out there, they tell us.

(chuckles): $1,200 is a
lot of money anywhere.

I'm going in in the
morning to pick it up,

and then we're gonna
start out about noon.

Well, I'll miss you
two around here.

Miss those good
dinners, too, Mary.

It'll only be about an hour.

Oh, I wish I could stay.

But I'll be out to say
good-bye to you in the morning.

Thank you.

Oh, say, Marshal. Dan
Braden is in town, ain't he?

Well, he was last
time I saw him.

Good. I'll see you
in the morning.

Oh, sorry you're gonna
miss a good supper.

So am I.


How you doing, Louie?

Tom Stocker! What are
you doing in town today?

Ain't seen you for
some little time, Tom.

Well, I been busy, Louie.

You know, I don't
get into town much.


Still got the habit?


- Nah, I give that up years ago.
- (laughs)

Did you, now?

Well, in that case, Louie,
here's a little reward for you.

Oh, my goodness,
Tom, I don't deserve this.

I didn't say you
deserved it, now, did I?

Go ahead, warm your belly.

I thank you, Thomas.

I do thank you.

- Braden?
- Over here.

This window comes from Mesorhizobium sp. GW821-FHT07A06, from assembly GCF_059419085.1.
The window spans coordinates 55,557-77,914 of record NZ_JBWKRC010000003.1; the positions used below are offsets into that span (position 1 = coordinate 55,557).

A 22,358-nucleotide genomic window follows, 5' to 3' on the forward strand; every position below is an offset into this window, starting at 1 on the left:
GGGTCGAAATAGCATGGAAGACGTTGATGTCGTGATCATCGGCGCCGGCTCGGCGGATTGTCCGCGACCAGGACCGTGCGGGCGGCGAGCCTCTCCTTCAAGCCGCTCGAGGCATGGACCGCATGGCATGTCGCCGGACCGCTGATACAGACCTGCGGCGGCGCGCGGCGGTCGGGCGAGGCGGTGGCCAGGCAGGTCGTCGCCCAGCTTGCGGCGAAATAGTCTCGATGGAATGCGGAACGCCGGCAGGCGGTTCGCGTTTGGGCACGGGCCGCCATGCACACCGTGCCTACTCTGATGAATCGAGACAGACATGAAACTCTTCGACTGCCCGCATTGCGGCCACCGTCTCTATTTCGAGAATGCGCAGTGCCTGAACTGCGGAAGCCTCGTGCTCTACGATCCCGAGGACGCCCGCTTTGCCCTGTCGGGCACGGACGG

- Morning, Dan. How are you?
- Good morning.

Come by to get my money.

- I ain't got it.
- What?

I've been gambling
some; nothing but bad luck.

Well, now, I'm sorry
to hear about that,

but... I want my $1,200.

I'm plumb out of
cash, like I said.

Now, wait a minute,
Dan, I told you a week ago

I was coming in here this
morning to pick up my money.

You're just gonna
have to wait for it.

How long is that gonna be?

Oh, I don't know.

$1,200 ain't easy to
come by, you know?

You leave me be, now. I'm busy.

Now, wait a minute,
Braden, you listen to me.

My wife and I are camped
out there by the river.

We're leaving for
California this afternoon.

Let me know where you
settle... I'll send you the money.

Oh, no, now, Dan,
that's no good.

We'll move back to
the ranch if we have to.

That's my ranch now.

I don't want nobody on it.

It ain't your ranch until
I get my money for it.

Forgetting you signed
the deed over to me?

Well, you signed
the note right here.

It says that you owe
me $1,200 today for it.

It just says that I
owe you $1,200.

All right. So?

It does make a difference.

While you're looking,
take a look at the date.

You're not gonna get
away with this, Braden.

N-Now, now, hold on.

Shut up. Stand up.

Now, you get walking out
onto the street. Go ahead.

I ain't gonna fool around
with you. Come on.

Come on.

Well, he owes you
$1,200, all right.

The month and the day are
right, if you wait a year from now.

Marshal, it can't be
legal to date that note

a year ahead of what
I thought it was, can it?

Why not?

You gave him the
deed to your property,

and he gave you a
note promising to pay

a year from now... It
happens every day.

All right, Braden,
there's your deed.

Now, Marshal, just
because I got excited

and didn't notice what
date he wrote down...